A fire ant can both bite and sting. The bites or stings could have a red center that is in the middle of lighter colored rings, and there can also be tendrils of redness coming off the main area of the bite. Its primary symptom, however, is pain. Those who are bitten or stung by fire ants can also experience flu-like symptoms such as for instance fever, nausea, fatigue, and the body aches.
The venom of fire ants is principally (>95%) consists of oily alkaloids structurally produced by piperidine (see Solenopsis saevissima) combined with a tiny bit of toxic proteins. Fire ant stings are painful, characterised by a local burning sensation, followed closely by urticaria. The sting site typically swells into a bump within hours, that could cause further pain and irritation, especially following several stings at the same place. The bump may develop into a white pustule within 24–36 hours that could become infected if scratched, but will spontaneously flatten within a few days if left alone. The pustules are obtrusive and uncomfortable while active and, when they become infected, may cause scarring. Many people may become allergic to the venom, and in case untreated, could become increasingly responsive to the idea of experiencing anaphylaxis following fire ant stings, which requires emergency treatment. Management of an urgent situation visit as a result of anaphylaxis is preferred with the use of adrenaline. It is often demonstrated that, whilst pustule formation results through the injected venom alkaloids , allergy to fire ant stings is caused solely by venom allergenic proteins.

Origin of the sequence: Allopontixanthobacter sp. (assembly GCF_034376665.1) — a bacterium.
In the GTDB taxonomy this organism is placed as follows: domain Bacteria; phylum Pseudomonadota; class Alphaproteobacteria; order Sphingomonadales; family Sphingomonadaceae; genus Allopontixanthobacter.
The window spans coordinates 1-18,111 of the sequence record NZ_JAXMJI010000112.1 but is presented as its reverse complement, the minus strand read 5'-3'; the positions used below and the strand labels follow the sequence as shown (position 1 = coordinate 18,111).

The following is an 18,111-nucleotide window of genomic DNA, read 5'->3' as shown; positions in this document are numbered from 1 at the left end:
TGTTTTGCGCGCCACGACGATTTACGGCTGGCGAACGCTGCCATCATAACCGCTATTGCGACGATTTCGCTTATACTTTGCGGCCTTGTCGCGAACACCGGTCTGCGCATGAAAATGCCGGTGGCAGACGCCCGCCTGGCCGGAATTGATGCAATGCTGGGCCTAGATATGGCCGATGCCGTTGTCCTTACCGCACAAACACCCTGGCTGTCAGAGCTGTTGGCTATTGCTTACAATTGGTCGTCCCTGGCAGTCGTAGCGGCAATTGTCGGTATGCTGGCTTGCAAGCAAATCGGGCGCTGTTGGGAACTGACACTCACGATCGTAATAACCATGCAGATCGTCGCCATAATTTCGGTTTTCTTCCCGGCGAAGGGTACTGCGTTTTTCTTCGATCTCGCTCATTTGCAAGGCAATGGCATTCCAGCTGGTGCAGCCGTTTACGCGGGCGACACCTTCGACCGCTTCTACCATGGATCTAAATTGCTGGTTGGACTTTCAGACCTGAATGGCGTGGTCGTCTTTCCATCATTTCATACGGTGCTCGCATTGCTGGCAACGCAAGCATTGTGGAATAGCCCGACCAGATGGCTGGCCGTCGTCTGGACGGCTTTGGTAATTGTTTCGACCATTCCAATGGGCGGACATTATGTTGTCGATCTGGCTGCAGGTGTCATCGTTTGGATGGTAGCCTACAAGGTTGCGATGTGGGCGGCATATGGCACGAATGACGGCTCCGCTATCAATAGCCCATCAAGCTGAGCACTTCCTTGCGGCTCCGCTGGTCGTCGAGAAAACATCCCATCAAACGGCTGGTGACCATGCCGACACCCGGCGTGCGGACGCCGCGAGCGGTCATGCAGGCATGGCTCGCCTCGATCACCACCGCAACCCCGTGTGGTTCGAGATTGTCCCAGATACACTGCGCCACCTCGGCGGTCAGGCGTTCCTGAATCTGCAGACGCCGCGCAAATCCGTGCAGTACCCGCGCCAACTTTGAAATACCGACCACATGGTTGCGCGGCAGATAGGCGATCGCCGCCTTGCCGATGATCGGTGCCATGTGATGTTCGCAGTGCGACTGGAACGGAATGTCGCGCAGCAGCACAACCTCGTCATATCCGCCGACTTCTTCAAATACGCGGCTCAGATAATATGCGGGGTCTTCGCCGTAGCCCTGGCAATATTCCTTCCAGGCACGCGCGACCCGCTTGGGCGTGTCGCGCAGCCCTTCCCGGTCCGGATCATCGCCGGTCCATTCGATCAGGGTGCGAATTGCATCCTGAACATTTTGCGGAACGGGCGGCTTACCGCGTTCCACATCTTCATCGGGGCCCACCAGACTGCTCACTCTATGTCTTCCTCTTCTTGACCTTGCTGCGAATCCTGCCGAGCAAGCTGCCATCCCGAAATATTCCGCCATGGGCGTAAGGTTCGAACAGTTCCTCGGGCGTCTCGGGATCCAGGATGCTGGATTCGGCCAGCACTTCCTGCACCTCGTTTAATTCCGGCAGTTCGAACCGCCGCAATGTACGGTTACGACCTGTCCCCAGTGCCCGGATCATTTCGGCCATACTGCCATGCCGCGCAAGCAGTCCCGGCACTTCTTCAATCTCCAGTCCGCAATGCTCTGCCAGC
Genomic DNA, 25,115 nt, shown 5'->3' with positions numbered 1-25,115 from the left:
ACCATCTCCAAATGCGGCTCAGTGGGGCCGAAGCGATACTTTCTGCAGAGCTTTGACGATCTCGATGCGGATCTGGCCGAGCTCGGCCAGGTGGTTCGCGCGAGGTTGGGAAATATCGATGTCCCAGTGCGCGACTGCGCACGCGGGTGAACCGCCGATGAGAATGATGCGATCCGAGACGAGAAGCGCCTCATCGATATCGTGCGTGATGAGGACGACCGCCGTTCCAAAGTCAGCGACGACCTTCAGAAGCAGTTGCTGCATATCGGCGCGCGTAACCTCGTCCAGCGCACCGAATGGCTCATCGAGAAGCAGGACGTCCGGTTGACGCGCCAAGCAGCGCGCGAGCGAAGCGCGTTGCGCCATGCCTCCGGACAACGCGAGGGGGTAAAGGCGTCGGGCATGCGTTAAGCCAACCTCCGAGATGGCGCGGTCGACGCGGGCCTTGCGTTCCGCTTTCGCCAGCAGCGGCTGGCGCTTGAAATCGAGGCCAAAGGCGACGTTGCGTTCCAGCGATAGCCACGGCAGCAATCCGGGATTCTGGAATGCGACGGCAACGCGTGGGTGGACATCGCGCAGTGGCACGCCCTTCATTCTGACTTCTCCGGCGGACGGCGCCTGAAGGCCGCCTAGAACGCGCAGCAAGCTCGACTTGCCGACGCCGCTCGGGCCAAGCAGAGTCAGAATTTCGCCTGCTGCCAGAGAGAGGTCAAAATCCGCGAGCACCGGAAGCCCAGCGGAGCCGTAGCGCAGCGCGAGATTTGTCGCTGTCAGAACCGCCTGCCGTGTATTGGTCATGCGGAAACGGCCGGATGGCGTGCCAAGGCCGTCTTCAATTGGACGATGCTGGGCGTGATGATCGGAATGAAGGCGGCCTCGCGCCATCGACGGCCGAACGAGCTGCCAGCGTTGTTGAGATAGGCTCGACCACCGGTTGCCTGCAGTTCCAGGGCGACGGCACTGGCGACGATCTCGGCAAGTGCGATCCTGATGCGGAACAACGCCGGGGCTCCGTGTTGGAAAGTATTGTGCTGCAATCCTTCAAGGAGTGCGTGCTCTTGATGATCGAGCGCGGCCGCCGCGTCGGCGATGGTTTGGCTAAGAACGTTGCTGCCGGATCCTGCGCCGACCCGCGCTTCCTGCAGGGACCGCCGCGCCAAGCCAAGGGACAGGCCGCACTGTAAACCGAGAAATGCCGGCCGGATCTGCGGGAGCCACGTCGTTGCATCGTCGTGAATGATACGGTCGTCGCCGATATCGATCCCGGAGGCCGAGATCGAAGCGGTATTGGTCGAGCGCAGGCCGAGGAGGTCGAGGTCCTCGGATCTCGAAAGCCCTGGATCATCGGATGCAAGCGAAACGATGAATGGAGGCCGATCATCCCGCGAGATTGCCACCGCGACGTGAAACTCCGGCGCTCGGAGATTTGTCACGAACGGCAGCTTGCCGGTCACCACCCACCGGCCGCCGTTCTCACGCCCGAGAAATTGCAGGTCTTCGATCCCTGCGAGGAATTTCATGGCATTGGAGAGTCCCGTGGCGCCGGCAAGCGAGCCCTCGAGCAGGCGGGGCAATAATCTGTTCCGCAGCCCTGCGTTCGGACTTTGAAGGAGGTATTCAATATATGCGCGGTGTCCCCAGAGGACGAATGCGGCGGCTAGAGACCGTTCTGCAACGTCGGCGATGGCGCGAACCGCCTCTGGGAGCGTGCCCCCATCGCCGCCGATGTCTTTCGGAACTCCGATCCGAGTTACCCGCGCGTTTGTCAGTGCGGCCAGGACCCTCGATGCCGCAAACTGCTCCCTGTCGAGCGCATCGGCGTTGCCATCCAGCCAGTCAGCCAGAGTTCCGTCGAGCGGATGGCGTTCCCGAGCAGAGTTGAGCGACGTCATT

First aid for fire ant stings includes external treatments and oral medicines. Additionally, there are many home cures of varying efficacy, including immediate application of an answer of half bleach and half water, or aloe vera gel – the latter of which can be also often incorporated into over-the-counter creams which also include medically tested and verified treatments. External, topical treatments range from the anesthetic benzocaine, the antihistamine diphenhydramine, plus the corticosteroid hydrocortisone. Antihistamines or topical corticosteroids might help reduce the itching and certainly will generally benefit local sting reactions. Oral medicine include antihistamines. Severe allergy symptoms of fire ant stings, including severe chest pain, nausea, severe sweating, lack of breath, serious swelling, and slurred speech, may be fatal or even treated.